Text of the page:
Being in the Experience and Changing It
It is difficult to change an experience by talking about it when it is not occurring. It is much
easier to make changes while in the experience. These two cases illustrate this phenomenon.
At times it is easier and as effective to alter the symptoms rather than try to eliminate them,
for they cannot always be eliminated. However, this does not mean that they must continue to be
a problem for the client. Changing some aspect of the symptom or how the symptom is
experienced by the client may be as effective as eliminating it. The following story shows how
changing an aspect of the symptom allowed the client to return to productive behavior.
The Destructive Voice
A lady called me one day and asked if I could see her fifteen-year-old daughter, Carol. She
explained that Carol had been a model student and child, making A’s in school and always
behaving admirably. Her teachers loved her because she was always obedient and never caused
a problem; the same was true at home. Then, almost overnight, she did a complete switch. Her
grades began to plummet, and she stayed in trouble at school. Finally, the school personnel
called for a conference with the child and her parents. In the meeting Carol confessed that she
was hearing a voice that told her to do the misbehaviors; if she did not obey the voice, it would
Carol was referred to a psychiatrist who put her on medication, but she did not improve.
She continued to hear the voice and to get in trouble. At this point she was referred to me.
If you were Carol’s therapist, how would you approach this problem? Write down as
many alternatives as possible.
I taught Carol to move the voice out away from her, turn down the volume and change the
voice to a cartoon character. (See Appendix B for a full transcript of this procedure).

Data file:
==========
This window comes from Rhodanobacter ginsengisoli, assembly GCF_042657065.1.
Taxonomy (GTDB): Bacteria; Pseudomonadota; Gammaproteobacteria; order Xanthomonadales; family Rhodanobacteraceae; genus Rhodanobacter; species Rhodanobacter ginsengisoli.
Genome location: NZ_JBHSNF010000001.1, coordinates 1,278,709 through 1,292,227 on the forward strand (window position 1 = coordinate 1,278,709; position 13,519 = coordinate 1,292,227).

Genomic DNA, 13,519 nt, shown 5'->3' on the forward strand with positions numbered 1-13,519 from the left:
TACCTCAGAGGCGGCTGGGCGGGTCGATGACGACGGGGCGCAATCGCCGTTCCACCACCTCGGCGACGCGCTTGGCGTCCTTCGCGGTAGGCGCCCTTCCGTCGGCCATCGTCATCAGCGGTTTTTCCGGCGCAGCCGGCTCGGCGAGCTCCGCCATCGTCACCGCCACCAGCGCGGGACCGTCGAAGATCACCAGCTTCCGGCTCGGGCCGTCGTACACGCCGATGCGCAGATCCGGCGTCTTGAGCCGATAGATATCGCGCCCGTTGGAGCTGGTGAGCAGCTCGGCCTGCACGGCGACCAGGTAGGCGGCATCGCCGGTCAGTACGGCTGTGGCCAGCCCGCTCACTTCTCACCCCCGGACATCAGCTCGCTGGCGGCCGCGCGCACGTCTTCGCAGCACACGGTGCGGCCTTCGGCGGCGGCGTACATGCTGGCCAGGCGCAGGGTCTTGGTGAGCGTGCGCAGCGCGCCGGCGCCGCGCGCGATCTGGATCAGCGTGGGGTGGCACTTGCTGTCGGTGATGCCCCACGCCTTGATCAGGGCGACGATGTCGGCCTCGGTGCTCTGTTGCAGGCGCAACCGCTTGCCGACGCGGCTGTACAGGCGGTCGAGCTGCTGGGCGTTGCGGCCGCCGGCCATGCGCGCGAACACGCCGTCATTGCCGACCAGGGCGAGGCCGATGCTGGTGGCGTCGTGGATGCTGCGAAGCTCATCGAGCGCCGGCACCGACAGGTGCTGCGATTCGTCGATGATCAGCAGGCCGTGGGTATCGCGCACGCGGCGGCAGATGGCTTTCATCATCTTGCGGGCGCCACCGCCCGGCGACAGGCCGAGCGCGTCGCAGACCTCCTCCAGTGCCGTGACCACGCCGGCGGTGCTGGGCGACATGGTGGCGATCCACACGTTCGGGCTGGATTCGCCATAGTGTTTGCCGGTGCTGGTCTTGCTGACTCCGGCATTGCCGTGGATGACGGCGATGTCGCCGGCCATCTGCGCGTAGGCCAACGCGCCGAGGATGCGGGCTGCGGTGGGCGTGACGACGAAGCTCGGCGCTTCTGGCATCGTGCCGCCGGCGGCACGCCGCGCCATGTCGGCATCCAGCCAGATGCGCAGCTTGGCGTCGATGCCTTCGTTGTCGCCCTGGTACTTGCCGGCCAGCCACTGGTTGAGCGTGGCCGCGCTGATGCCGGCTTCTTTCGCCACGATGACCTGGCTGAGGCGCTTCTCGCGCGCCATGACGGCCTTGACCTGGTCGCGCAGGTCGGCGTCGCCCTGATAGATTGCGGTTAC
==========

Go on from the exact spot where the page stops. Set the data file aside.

I told her mother that I thought the problem was solved. I suggested that Carol test it over
the next few days and if she continued to have problems, they could let me know and we’d get
back together. Assuming that she was okay, I requested that the mother call me in a month to six
weeks to tell me.
Several weeks later I received a phone call from Carol’s mother to tell me that Carol’s
grades had improved and that she was no longer a behavior problem.
This experience shows that symptoms do not necessarily need to be removed to resolve the
problem. If I had encouraged Carol to eliminate the voice or to ignore it, she would most likely
have failed. However, she could change the voice so that it was no longer a threat.
This experience also shows that putting labels on problems sometimes compound the
problem instead of assisting the client with treatment. If I had put a DSM label on Carol and
acted as if she had a mental illness, my hunch is that she would have spent the remainder of her
life fighting voices and acting in destructive ways. I treated her as if her situation were common.
I even confessed to her that I also hear voices (as do most people). One of the primary ways of
thinking is auditory. I consistently hear voices in my head. Sometimes I hear voices outside my
head that aren’t really there. For example, I may be in a crowd and hear my name called. I turn
around to see who is calling me and there is no one there. I have hallucinated. It doesn’t mean
that I am mentally ill.
Changing the sub-modalities of one or more of the five senses can be powerful, as the
experience demonstrates. She heard a voice that “made” her do destructive things. She needed a
way to control the voice so that it would no longer be threatening.
Some might argue that I really did not help her. She was still hearing voices, which some
might believe indicates mental illness; therefore a critic might assume I did not really address the
problem and give her sufficient treatment. All I know is she was behaving destructively prior to
our session, and she returned to productive behavior after our session.
The following case illustrates how insight comes as one is reliving the experience as if it is
happening in the here and now rather than discussing it. The insight that this individual
experienced probably would not have occurred simply by talking.
Experiential therapy usually works faster than talk therapy. Talking about a problem does
not change it, but experiencing the problem and making changes in this experience produces fast